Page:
Oakland /ˈoʊklənd/ is the largest city and the county seat of Alameda County, United States. The city was incorporated in 1852, Oaklands territory covers what was once a mosaic of California coastal terrace prairie, oak woodland, and north coastal scrub. Its land served as a resource when its hillside oak and redwood timber were logged to build San Francisco. In the late 1860s, Oakland was selected as the terminal of the Transcontinental Railroad. Following the 1906 San Francisco earthquake, many San Francisco citizens moved to Oakland, enlarging the citys population, increasing its housing stock and it continued to grow in the 20th century with its busy port, and a thriving automobile manufacturing industry. Oakland is known for its sustainability practices, including a top-ranking for usage of electricity from renewable resources, in addition, due to a steady influx of immigrants during the 20th century, along with thousands of African-American war-industry workers who relocated from the Deep South during the 1940s.
Oakland is the most ethnically diverse city in the country. The earliest known inhabitants were the Huchiun Indians, who lived there for thousands of years, the Huchiun belonged to a linguistic grouping called the Ohlone. In Oakland, they were concentrated around Lake Merritt and Temescal Creek, in 1772, the area that became Oakland was claimed, with the rest of California, by Spanish settlers for the King of Spain. In the early 19th century, the Spanish crown granted the East Bay area to Luis María Peralta for his Rancho San Antonio, the grant was confirmed by the successor Mexican republic upon its independence from Spain. Upon his death in 1842, Peralta divided his land among his four sons, Most of Oakland fell within the shares given to Antonio Maria and Vicente. The portion of the parcel that is now Oakland was called encinal—Spanish for oak grove—due to the oak forest that covered the area. In 1851, three men—Horace Carpentier, Edson Adams, and Andrew Moon—began developing what is now downtown Oakland, on May 4,1852, the Town of Oakland incorporated.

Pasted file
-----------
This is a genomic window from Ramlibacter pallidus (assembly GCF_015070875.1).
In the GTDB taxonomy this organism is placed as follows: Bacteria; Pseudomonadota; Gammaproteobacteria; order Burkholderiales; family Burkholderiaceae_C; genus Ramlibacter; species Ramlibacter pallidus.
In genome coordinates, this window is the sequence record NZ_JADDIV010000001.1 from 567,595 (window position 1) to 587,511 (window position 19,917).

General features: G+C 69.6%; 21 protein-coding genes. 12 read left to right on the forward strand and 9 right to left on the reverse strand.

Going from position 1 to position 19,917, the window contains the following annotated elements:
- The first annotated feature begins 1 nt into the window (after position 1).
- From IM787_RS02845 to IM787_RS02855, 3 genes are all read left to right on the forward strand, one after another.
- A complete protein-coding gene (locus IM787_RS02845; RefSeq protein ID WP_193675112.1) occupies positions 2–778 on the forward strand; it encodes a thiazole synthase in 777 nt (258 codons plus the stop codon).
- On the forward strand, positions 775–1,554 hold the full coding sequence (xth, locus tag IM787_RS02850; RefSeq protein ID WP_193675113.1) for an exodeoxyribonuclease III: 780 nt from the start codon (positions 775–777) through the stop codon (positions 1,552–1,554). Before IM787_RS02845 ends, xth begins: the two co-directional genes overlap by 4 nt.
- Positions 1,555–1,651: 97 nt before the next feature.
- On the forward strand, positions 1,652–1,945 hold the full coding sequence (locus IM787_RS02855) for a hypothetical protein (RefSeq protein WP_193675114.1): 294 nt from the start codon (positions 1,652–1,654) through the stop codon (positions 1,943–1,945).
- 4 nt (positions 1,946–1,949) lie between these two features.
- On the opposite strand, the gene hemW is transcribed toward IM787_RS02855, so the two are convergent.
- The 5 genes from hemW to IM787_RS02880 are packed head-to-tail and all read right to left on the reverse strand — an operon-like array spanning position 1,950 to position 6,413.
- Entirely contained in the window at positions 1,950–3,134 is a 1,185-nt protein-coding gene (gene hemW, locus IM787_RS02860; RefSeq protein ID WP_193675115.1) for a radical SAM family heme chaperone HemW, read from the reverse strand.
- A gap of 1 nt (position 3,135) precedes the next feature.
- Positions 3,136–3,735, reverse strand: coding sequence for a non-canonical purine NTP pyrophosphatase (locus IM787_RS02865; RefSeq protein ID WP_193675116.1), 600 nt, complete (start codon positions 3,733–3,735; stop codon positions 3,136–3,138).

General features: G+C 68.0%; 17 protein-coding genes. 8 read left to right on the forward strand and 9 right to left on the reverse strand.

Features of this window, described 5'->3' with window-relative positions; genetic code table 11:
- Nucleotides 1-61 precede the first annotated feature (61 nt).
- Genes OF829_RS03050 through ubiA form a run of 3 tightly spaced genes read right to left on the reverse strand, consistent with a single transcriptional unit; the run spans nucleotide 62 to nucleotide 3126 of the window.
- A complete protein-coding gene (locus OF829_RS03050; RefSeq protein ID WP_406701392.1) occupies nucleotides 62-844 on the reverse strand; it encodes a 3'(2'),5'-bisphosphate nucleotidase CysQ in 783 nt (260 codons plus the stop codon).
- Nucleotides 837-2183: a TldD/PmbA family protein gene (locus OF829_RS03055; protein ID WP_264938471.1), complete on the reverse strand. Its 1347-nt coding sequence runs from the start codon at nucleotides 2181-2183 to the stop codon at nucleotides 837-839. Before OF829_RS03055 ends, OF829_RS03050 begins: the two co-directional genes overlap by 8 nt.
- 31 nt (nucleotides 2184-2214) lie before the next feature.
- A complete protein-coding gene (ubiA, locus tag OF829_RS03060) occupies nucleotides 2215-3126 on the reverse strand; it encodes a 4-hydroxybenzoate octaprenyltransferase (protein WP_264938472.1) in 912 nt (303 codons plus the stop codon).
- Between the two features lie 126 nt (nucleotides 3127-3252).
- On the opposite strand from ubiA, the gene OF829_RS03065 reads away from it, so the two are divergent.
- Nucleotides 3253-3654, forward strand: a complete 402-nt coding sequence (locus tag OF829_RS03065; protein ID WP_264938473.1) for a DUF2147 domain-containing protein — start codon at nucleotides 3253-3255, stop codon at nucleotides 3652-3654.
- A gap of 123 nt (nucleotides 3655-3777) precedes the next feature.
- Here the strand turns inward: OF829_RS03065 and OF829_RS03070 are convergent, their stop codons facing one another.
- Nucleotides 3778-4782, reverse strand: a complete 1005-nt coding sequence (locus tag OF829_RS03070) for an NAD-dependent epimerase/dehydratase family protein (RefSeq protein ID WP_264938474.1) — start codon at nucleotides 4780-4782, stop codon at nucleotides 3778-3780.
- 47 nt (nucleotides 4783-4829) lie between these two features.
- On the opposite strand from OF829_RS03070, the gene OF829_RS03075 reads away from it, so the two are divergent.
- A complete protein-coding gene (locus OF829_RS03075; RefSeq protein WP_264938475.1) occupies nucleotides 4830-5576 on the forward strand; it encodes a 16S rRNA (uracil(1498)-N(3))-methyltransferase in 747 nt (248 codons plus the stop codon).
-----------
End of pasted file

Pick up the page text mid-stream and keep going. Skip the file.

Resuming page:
Two years later, on March 25,1854, Oakland re-incorporated as the City of Oakland, with Horace Carpentier elected the first mayor, the city and its environs quickly grew with the railroads, becoming a major rail terminal in the late 1860s and 1870s. In 1868, the Central Pacific constructed the Oakland Long Wharf at Oakland Point, a number of horsecar and cable car lines were constructed in Oakland during the latter half of the 19th century. The first electric streetcar set out from Oakland to Berkeley in 1891, at the time of incorporation, Oakland consisted of the territory that lay south of todays major intersection of San Pablo Avenue and Fourteenth Street. The city gradually annexed farmlands and settlements to the east and the north, Oaklands rise to industrial prominence, and its subsequent need for a seaport, led to the digging of a shipping and tidal channel in 1902. This resulted in the town of Alameda being made an island